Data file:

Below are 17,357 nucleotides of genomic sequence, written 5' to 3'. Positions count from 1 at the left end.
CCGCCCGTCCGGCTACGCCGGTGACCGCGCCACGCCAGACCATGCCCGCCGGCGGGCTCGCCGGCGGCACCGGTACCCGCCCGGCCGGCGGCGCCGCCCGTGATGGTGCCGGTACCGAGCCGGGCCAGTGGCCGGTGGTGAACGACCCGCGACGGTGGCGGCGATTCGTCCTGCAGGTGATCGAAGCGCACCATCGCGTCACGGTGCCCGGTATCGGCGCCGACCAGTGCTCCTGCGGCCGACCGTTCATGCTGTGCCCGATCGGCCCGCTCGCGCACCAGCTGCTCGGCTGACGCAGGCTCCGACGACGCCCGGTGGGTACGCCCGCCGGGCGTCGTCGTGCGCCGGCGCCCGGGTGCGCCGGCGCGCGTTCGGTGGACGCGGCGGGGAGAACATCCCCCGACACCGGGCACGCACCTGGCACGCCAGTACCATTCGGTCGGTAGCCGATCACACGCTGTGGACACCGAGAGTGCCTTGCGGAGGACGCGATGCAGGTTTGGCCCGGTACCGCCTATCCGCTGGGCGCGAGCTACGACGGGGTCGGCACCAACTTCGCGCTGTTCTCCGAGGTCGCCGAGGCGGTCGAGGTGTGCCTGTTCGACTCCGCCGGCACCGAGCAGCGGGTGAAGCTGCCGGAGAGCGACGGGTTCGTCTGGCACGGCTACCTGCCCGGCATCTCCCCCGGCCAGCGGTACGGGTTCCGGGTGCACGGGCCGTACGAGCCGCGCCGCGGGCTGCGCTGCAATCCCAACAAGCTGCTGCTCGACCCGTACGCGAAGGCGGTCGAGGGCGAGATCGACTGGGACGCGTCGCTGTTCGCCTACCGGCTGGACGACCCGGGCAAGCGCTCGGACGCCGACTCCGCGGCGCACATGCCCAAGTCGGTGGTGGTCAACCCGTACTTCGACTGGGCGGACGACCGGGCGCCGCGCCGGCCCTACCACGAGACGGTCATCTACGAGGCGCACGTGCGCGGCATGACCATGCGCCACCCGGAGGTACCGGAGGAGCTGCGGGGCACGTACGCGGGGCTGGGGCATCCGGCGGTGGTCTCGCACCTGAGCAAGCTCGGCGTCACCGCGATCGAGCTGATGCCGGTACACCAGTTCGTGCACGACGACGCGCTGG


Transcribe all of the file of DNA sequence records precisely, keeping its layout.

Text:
Below are 17,357 nucleotides of genomic sequence, written 5' to 3'. Positions count from 1 at the left end.
CCGCCCGTCCGGCTACGCCGGTGACCGCGCCACGCCAGACCATGCCCGCCGGCGGGCTCGCCGGCGGCACCGGTACCCGCCCGGCCGGCGGCGCCGCCCGTGATGGTGCCGGTACCGAGCCGGGCCAGTGGCCGGTGGTGAACGACCCGCGACGGTGGCGGCGATTCGTCCTGCAGGTGATCGAAGCGCACCATCGCGTCACGGTGCCCGGTATCGGCGCCGACCAGTGCTCCTGCGGCCGACCGTTCATGCTGTGCCCGATCGGCCCGCTCGCGCACCAGCTGCTCGGCTGACGCAGGCTCCGACGACGCCCGGTGGGTACGCCCGCCGGGCGTCGTCGTGCGCCGGCGCCCGGGTGCGCCGGCGCGCGTTCGGTGGACGCGGCGGGGAGAACATCCCCCGACACCGGGCACGCACCTGGCACGCCAGTACCATTCGGTCGGTAGCCGATCACACGCTGTGGACACCGAGAGTGCCTTGCGGAGGACGCGATGCAGGTTTGGCCCGGTACCGCCTATCCGCTGGGCGCGAGCTACGACGGGGTCGGCACCAACTTCGCGCTGTTCTCCGAGGTCGCCGAGGCGGTCGAGGTGTGCCTGTTCGACTCCGCCGGCACCGAGCAGCGGGTGAAGCTGCCGGAGAGCGACGGGTTCGTCTGGCACGGCTACCTGCCCGGCATCTCCCCCGGCCAGCGGTACGGGTTCCGGGTGCACGGGCCGTACGAGCCGCGCCGCGGGCTGCGCTGCAATCCCAACAAGCTGCTGCTCGACCCGTACGCGAAGGCGGTCGAGGGCGAGATCGACTGGGACGCGTCGCTGTTCGCCTACCGGCTGGACGACCCGGGCAAGCGCTCGGACGCCGACTCCGCGGCGCACATGCCCAAGTCGGTGGTGGTCAACCCGTACTTCGACTGGGCGGACGACCGGGCGCCGCGCCGGCCCTACCACGAGACGGTCATCTACGAGGCGCACGTGCGCGGCATGACCATGCGCCACCCGGAGGTACCGGAGGAGCTGCGGGGCACGTACGCGGGGCTGGGGCATCCGGCGGTGGTCTCGCACCTGAGCAAGCTCGGCGTCACCGCGATCGAGCTGATGCCGGTACACCAGTTCGTGCACGACGACGCGCTGG